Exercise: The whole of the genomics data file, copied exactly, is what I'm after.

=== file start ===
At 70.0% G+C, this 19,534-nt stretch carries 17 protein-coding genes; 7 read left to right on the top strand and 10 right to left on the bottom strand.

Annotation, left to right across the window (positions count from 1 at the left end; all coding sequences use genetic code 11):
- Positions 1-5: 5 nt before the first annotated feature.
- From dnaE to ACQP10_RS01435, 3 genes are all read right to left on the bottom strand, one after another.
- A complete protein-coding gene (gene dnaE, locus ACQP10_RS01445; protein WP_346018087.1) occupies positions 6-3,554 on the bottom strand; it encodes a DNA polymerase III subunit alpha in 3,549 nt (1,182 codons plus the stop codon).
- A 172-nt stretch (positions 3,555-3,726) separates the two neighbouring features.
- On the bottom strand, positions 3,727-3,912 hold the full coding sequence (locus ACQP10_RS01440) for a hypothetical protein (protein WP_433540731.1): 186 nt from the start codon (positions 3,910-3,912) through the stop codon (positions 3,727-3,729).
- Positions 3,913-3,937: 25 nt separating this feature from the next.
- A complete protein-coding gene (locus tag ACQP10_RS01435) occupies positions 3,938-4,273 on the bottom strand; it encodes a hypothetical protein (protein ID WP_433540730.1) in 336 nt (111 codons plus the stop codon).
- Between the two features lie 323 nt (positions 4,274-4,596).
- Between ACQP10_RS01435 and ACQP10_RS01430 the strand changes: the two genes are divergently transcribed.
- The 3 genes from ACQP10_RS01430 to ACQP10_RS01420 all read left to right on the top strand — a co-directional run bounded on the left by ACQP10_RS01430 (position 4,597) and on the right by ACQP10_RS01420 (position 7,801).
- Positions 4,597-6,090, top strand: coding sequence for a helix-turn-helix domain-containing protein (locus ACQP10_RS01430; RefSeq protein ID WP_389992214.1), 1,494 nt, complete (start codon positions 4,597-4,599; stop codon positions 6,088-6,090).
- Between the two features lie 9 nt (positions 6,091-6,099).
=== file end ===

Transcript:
At 70.0% G+C, this 19,534-nt stretch carries 17 protein-coding genes; 7 read left to right on the top strand and 10 right to left on the bottom strand.

Annotation, left to right across the window (positions count from 1 at the left end; all coding sequences use genetic code 11):
- Positions 1-5: 5 nt before the first annotated feature.
- From dnaE to ACQP10_RS01435, 3 genes are all read right to left on the bottom strand, one after another.
- A complete protein-coding gene (gene dnaE, locus ACQP10_RS01445; protein WP_346018087.1) occupies positions 6-3,554 on the bottom strand; it encodes a DNA polymerase III subunit alpha in 3,549 nt (1,182 codons plus the stop codon).
- A 172-nt stretch (positions 3,555-3,726) separates the two neighbouring features.
- On the bottom strand, positions 3,727-3,912 hold the full coding sequence (locus ACQP10_RS01440) for a hypothetical protein (protein WP_433540731.1): 186 nt from the start codon (positions 3,910-3,912) through the stop codon (positions 3,727-3,729).
- Positions 3,913-3,937: 25 nt separating this feature from the next.
- A complete protein-coding gene (locus tag ACQP10_RS01435) occupies positions 3,938-4,273 on the bottom strand; it encodes a hypothetical protein (protein ID WP_433540730.1) in 336 nt (111 codons plus the stop codon).
- Between the two features lie 323 nt (positions 4,274-4,596).
- Between ACQP10_RS01435 and ACQP10_RS01430 the strand changes: the two genes are divergently transcribed.
- The 3 genes from ACQP10_RS01430 to ACQP10_RS01420 all read left to right on the top strand — a co-directional run bounded on the left by ACQP10_RS01430 (position 4,597) and on the right by ACQP10_RS01420 (position 7,801).
- Positions 4,597-6,090, top strand: coding sequence for a helix-turn-helix domain-containing protein (locus ACQP10_RS01430; RefSeq protein ID WP_389992214.1), 1,494 nt, complete (start codon positions 4,597-4,599; stop codon positions 6,088-6,090).
- Between the two features lie 9 nt (positions 6,091-6,099).